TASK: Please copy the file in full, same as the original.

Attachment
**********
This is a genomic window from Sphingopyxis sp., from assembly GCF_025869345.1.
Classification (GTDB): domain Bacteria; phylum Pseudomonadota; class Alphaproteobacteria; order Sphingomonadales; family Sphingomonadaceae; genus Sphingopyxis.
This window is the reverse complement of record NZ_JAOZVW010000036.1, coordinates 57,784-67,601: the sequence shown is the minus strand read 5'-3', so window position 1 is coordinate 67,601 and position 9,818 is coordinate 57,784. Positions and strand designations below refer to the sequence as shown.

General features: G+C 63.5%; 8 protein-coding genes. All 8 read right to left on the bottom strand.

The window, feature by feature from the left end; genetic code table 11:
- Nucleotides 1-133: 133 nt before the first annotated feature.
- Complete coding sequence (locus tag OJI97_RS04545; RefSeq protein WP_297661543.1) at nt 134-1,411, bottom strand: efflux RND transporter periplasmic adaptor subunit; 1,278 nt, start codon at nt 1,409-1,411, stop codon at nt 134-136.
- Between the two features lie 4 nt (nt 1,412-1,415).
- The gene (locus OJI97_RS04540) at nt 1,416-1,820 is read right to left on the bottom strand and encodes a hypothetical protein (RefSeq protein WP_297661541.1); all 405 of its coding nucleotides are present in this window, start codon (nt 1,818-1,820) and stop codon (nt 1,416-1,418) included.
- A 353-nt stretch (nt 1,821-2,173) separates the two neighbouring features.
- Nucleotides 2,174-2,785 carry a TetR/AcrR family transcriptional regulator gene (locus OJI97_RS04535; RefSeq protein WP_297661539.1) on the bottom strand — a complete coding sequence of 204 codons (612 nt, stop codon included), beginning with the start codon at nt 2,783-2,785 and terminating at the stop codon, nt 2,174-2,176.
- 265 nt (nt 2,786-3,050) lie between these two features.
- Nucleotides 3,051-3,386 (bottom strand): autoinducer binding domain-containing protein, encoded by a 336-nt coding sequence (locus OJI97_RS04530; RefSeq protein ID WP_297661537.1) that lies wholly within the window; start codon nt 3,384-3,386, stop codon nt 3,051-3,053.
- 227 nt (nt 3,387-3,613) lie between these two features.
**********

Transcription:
This is a genomic window from Sphingopyxis sp., from assembly GCF_025869345.1.
Classification (GTDB): domain Bacteria; phylum Pseudomonadota; class Alphaproteobacteria; order Sphingomonadales; family Sphingomonadaceae; genus Sphingopyxis.
This window is the reverse complement of record NZ_JAOZVW010000036.1, coordinates 57,784-67,601: the sequence shown is the minus strand read 5'-3', so window position 1 is coordinate 67,601 and position 9,818 is coordinate 57,784. Positions and strand designations below refer to the sequence as shown.

General features: G+C 63.5%; 8 protein-coding genes. All 8 read right to left on the bottom strand.

The window, feature by feature from the left end; genetic code table 11:
- Nucleotides 1-133: 133 nt before the first annotated feature.
- Complete coding sequence (locus tag OJI97_RS04545; RefSeq protein WP_297661543.1) at nt 134-1,411, bottom strand: efflux RND transporter periplasmic adaptor subunit; 1,278 nt, start codon at nt 1,409-1,411, stop codon at nt 134-136.
- Between the two features lie 4 nt (nt 1,412-1,415).
- The gene (locus OJI97_RS04540) at nt 1,416-1,820 is read right to left on the bottom strand and encodes a hypothetical protein (RefSeq protein WP_297661541.1); all 405 of its coding nucleotides are present in this window, start codon (nt 1,818-1,820) and stop codon (nt 1,416-1,418) included.
- A 353-nt stretch (nt 1,821-2,173) separates the two neighbouring features.
- Nucleotides 2,174-2,785 carry a TetR/AcrR family transcriptional regulator gene (locus OJI97_RS04535; RefSeq protein WP_297661539.1) on the bottom strand — a complete coding sequence of 204 codons (612 nt, stop codon included), beginning with the start codon at nt 2,783-2,785 and terminating at the stop codon, nt 2,174-2,176.
- 265 nt (nt 2,786-3,050) lie between these two features.
- Nucleotides 3,051-3,386 (bottom strand): autoinducer binding domain-containing protein, encoded by a 336-nt coding sequence (locus OJI97_RS04530; RefSeq protein ID WP_297661537.1) that lies wholly within the window; start codon nt 3,384-3,386, stop codon nt 3,051-3,053.
- 227 nt (nt 3,387-3,613) lie between these two features.